January 3, 2008

...Learn TDD with Codemanship

Detecting Code Smells - Requires Formal Definitions?

One of the problems with the current state of thinking in software design is that, even at the most disciplined end of the spectrum, it's still far too woolly. Take "code smells", for example. These are effectively software design anti-patterns, giving us a shorthand for describing design problems in the same way that patterns give us a shorthand for describing design solutions.

But I find a lot of my time is wasted trying to convince development teams that their code really does contain one or more design smells, and that's because the definition of these anti-patterns is ambiguous and handwavy enough that we can argue the toss over whether a chunk of code really is an example of that design smell or not.

For example, a common code smell in multi-tier business and web applications is Data Class. Cohesion is one of the goals of good software design. We want to package things that are likely to change together in the same organisational units - methods, classes, packages, applications and so on. Logic acts on data, and therefore when we change the definition of our data, the logic that applies to it is likely to change, too. So we should strive to package data and behaviour together. In simpler terms, methods that access fields in classes need to be attached to the classes that contain those fields.

So when I see a Java class with just a bunch of simple, one line getters and setters and no actual real behaviour of any consequence, I shout "Data Class!" At which point, 50% of the developers say "Oh, but there are methods, and they do access the fields in the same class." And I say, "oh, but getters and setters don't count", and they reply "says who?", and on the debate goes, long into the night.

They have a point, though: who said that getters and setters don't count? I haven't seen it described anywhere, not definitively. And at what point does a class become a "data class". If a class has 50 fields, and one significant method that accesses 5 of them, is that a data class? What if it has 10 fields and two significant methods that access 5 of them?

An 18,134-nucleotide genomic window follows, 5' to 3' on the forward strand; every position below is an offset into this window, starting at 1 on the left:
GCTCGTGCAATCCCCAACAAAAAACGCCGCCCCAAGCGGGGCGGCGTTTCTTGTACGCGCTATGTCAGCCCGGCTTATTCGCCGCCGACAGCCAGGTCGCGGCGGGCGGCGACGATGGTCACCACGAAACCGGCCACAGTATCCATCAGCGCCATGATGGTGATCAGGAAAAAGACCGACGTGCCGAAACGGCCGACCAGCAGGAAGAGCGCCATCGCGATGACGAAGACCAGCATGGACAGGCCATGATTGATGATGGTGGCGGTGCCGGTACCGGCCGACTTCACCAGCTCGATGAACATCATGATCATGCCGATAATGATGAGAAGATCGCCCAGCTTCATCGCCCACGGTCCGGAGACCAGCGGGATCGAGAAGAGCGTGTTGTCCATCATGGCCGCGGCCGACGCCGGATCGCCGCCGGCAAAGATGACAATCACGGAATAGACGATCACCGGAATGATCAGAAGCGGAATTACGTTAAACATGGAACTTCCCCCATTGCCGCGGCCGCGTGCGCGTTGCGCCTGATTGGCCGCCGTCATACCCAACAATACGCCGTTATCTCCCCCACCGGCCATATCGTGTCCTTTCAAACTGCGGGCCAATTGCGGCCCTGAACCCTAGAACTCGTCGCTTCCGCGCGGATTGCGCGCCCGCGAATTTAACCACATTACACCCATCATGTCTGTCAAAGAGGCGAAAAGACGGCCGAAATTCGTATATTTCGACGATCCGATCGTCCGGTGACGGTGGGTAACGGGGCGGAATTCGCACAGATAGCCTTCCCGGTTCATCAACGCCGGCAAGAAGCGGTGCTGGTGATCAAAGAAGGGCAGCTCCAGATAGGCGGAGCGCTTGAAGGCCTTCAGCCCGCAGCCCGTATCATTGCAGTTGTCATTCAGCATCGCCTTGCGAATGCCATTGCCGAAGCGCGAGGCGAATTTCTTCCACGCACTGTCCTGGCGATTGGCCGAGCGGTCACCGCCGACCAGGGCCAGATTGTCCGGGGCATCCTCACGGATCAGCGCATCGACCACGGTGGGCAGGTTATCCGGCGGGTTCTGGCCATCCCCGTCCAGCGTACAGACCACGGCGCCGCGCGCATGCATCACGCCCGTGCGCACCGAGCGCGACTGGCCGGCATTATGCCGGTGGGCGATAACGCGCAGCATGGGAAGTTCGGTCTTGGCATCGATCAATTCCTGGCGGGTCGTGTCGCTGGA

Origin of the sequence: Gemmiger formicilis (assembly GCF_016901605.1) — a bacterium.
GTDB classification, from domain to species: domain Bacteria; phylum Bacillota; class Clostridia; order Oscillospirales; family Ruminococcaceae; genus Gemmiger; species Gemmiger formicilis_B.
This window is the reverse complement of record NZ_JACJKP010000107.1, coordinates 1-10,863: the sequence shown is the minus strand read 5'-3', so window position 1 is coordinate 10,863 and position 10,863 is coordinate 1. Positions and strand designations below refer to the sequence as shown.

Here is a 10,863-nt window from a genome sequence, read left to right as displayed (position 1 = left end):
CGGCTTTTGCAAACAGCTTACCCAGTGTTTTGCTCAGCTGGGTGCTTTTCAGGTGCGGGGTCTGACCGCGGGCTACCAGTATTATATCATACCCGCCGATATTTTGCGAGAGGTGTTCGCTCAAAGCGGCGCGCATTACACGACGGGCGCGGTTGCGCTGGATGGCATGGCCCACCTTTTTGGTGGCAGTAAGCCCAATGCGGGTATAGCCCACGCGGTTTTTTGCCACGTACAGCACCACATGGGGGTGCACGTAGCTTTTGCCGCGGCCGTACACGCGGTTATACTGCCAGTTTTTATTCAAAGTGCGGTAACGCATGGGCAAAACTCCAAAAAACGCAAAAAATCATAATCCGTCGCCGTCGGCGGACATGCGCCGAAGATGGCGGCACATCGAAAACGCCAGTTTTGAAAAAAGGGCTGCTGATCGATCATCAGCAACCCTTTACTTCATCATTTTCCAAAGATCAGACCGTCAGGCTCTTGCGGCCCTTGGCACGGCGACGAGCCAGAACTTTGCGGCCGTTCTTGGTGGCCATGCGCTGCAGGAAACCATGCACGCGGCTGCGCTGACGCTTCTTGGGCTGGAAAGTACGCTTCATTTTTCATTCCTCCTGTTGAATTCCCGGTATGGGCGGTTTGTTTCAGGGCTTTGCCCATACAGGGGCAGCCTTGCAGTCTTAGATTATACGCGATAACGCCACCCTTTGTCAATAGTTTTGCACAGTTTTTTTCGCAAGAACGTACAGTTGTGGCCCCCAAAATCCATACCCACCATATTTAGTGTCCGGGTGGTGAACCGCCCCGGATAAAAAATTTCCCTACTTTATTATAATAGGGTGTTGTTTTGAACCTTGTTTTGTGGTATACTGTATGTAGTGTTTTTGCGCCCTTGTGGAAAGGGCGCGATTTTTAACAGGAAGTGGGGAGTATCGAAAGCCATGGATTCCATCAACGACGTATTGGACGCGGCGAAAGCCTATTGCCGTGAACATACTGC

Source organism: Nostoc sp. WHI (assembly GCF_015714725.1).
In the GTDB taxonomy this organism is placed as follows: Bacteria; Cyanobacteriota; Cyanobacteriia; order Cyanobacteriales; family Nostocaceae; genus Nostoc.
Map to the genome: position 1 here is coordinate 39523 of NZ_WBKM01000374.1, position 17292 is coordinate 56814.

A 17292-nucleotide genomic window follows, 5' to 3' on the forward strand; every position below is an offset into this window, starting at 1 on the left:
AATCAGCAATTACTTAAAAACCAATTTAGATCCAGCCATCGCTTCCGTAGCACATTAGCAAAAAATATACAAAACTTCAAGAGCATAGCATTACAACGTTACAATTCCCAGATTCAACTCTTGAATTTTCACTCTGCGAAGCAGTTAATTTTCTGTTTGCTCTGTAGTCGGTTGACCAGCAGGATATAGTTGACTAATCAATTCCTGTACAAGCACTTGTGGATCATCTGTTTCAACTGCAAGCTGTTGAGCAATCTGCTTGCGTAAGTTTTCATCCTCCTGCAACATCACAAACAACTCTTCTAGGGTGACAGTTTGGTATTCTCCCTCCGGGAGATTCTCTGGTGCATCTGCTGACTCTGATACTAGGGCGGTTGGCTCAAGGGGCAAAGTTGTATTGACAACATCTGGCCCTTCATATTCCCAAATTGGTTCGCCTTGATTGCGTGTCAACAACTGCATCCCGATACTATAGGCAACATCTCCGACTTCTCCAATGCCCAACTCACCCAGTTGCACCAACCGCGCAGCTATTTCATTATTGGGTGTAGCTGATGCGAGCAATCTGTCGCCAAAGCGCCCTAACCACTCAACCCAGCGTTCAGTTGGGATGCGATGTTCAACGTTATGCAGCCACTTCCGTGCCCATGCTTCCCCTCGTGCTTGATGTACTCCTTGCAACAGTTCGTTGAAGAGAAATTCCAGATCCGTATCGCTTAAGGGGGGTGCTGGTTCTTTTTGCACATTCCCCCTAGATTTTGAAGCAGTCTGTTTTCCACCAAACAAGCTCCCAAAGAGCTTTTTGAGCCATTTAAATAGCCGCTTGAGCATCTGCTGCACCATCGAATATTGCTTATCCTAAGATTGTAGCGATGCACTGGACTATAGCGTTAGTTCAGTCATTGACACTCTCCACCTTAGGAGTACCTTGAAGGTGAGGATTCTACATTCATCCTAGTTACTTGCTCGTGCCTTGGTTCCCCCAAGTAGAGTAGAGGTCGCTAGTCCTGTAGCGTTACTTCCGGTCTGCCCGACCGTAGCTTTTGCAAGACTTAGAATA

Right now, I'm thinking about finding ways to automatically detect code smells - so I have to figure out a way to programmatically classify code, which means I need a computable definition of each design smell. And guess what - that's not currently possible. Not unless I invent my own computable definitions. And then lots of people will disagree with my interpretations. And round and round we'll go until one of us gets dizzy or throws up into our laptop bag.

To illustrate my point, consider this precise definition - using UML and OCL - of what I think might constitute a data class.



For those of you who don't speak Object Constraint Language*, it simply states that a class is a data class if any if its fields is not accessed by at least one method that isn't a getter or setter. Or something along those lines, anyway. (My OCL is getting rustier every day, I'm afraid - so apologies if it doesn't actually say that at all...)

But is that what a data class really is? Always? Or is is not so black and white? Are there degrees of "data class-iness"? Is my first example more "data classy" than my second example?

Whatever the real answer, what might really help now is a working, testable definition, so we can at least find examples to refute it and evolve our understanding. This has been sadly lacking in recent years, and as a result, I feel that our progress in understanding good design has stalled somewhat. Time to get the wheels moving again?

I think so, anyway.



* .NET OCL tutorial is here

Posted 12 years, 11 months ago on January 3, 2008